Hi friends! I was excited when Fr. Steve invited guest bloggers to write a little something for our readers.
My name is Carla and I’m one of the staff who answers the telephone when you call, so there’s a good chance we may have already visited with one another.
I was born and raised in Chamberlain and during my lifetime, I have seen St. Joseph’s Indian School make a difference in the lives of thousands of Native American children. I can’t say it often enough, but I am fortunate to work in such a caring environment. St. Joseph’s truly cares for these children and for their staff.
I truly enjoy visiting with friends of St. Joseph’s. Many people call for information about the school and the children, to give a credit card donation or to have their mail tailored to their special interests. If I don’t have the answer for you, I’ll find out who does and be certain all your questions are answered!
It is my pleasure to record and schedule your Holy Mass requests for Fr. Steve. I am also happy to fill out forms and confirm corporate matching gifts from your company. Many people don’t realize companies match donations from both active and retired employees and even their spouses, widows or widowers. It’s an easy way to make your gifts go even further.
We do everything here hand-in-hand with you. With your help, we are able to bring a brighter future to these very special Lakota (Sioux) children. Now be sure to give us a call (1-800-762-2162) if you have any questions. I am waiting to visit with you!
We’re a real crossroads this time of the year, but don’t get a whole lot of visitors in February!
I didn’t have many meetings today, so I was free to move about campus and check in on what’s been going on.
I talked with Tom, head of our facilities department. Tom updated me on all the summer projects our maintenance crew has been up too. It’s obvious what they do when you see one of the homes being gutted and remodeled. There’s so much behind-the-scenes work that goes on; people may not notice.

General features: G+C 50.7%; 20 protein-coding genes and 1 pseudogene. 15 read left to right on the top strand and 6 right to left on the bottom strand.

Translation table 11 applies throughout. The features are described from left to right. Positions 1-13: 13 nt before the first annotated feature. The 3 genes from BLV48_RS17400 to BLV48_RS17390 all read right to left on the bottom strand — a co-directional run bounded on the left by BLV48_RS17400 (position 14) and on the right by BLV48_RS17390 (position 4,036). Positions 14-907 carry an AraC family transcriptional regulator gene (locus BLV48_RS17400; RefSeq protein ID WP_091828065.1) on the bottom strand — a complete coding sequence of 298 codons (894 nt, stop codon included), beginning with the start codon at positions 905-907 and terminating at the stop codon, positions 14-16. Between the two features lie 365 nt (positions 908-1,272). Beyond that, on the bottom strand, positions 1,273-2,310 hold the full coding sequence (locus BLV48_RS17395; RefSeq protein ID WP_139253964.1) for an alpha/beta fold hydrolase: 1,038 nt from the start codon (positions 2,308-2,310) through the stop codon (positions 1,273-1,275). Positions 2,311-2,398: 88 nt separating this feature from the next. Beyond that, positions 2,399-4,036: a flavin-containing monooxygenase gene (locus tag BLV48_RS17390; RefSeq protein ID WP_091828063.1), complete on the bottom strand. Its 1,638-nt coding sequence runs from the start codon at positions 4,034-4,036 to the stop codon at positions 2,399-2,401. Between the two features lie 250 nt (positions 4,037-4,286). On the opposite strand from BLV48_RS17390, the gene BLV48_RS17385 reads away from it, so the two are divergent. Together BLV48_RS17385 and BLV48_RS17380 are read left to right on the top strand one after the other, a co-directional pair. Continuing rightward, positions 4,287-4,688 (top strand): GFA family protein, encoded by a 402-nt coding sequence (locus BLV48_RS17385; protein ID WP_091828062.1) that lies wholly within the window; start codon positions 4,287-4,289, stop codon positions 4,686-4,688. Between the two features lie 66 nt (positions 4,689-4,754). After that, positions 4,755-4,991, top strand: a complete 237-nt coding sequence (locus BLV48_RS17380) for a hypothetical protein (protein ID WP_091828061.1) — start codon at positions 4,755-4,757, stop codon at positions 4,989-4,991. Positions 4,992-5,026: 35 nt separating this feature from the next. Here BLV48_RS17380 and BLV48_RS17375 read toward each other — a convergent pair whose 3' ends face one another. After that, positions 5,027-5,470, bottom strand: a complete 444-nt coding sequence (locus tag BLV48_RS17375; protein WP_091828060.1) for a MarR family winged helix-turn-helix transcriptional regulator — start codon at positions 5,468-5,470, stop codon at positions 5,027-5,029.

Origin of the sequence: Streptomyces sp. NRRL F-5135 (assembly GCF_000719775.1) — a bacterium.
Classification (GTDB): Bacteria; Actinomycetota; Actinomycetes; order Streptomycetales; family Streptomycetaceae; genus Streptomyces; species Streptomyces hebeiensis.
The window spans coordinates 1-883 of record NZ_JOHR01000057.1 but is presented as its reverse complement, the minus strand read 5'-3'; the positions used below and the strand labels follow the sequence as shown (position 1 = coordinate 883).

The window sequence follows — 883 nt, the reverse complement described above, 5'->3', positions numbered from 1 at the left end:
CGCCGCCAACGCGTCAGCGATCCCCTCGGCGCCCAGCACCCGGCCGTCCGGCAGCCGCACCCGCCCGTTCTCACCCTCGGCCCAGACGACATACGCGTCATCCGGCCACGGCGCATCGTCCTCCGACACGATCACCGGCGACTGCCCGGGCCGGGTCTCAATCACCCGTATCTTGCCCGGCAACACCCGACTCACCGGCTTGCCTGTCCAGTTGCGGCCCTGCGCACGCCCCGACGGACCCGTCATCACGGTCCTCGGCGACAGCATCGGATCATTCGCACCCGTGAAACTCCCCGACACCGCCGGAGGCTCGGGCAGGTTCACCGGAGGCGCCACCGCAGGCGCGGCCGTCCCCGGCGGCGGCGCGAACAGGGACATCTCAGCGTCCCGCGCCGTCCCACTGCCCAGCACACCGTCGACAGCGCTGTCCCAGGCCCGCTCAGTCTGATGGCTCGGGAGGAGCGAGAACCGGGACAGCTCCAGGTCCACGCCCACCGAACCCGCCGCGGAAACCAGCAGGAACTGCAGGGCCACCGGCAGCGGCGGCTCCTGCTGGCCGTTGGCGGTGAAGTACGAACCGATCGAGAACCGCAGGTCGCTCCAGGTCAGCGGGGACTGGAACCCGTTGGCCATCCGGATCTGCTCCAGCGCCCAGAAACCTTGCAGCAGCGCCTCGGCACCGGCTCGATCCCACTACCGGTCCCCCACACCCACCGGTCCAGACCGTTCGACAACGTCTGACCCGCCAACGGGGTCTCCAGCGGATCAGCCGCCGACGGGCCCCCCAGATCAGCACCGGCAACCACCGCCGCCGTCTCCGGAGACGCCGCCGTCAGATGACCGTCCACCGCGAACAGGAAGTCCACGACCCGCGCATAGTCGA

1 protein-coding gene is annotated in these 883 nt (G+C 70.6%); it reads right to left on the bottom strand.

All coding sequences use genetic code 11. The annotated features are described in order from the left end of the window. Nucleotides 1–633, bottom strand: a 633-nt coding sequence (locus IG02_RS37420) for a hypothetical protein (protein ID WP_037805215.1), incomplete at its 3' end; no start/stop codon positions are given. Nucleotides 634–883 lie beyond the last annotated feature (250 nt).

The campus was surveyed for drainage to improve problem spots. The electrical system on our geothermal Templifier was upgraded, so we won’t have problems heating the campus this winter. Our crew takes great pride in all that goes into keeping the campus safe and beautiful.
I checked out our pool after it got a paint job and a new surface on the surrounding deck. I ran into Patrick, a houseparent I hadn’t seen for about a month. There are so many folks on campus I so enjoy sitting down to share with … even if I only take a few minutes to catch up.
Silent auction brings new friends
There’s been lots of activity at the pavilion where we’ve been silent auctioning off furniture we’ve replaced over the years.
First, we gave staff on campus the chance to look over what we have and switch out anything they could use for offices or campus homes. Now, we’re making a few bucks and clearing out needed storage space. Seems like the biggest spenders were parents of college kids, looking for some worn but usable couches and chairs for setting up an apartment. You’d think they’d buy more of the bookshelves, but no!
Our Lady of the Sioux chapel visitors
Over at the chapel I saw a man kneeling in prayer and another looking at the artwork. I turned on more lights so they could get a better look. They were two priests visiting from Massachusetts, on the way to Alaska. I answered questions about the school until their traveling companions showed up and urged them to hit the road on their westward journey.
Fr. Peter, an SCJ from Ottawa Canada, also surprised us with a visit. He’d been on a tour of many of the National Parks, and just stopped in for a cool drink and the chance to say hello before he continued his journey east. We’re at a real crossroads this time of the year, but don’t get a whole lot of visitors in February!
I doubt I’ll ever spend 18 hours straight in a confessional; but I pray I can be a humble and good priest, and help people feel both the need for conversion and the love of God.
Feast of St. John Vianney
I doubt I’ll ever spend 18 hours straight in a confessional; but I pray I can be a humble and good priest, and help people feel both the need for conversion and the love of God. To do that I have to fully accept both those realities in my own life.
Visions for St. Joseph’s
Our management meeting dealt with a broad array of topics. Some issues are immediate like reshuffling janitorial duties, or how we’ll split our presentations to the all staff gathering next week. Other topics require long-term planning, such as adding on to the museum or starting our next strategic plan.
Four years ago our staff came together and worked out our vision for St. Joseph’s, which laid the groundwork for much of what we’re doing now. Our next plan will take us to 2017; so we’re laying out a time frame for that process now.
Celebrating birthdays with conversation
Two of my three member management team, Kory and Donna, have birthdays this week. After our meeting we went out to lunch to celebrate. It’s fun to visit with staff when you’re not just talking business and getting to know each other in a more personal way. If you’re going to have good teamwork, it’s important to build relationships.
I spent the day helping with the funeral. Afterward, at the luncheon, I heard family and friends telling the stories of how he will be remembered.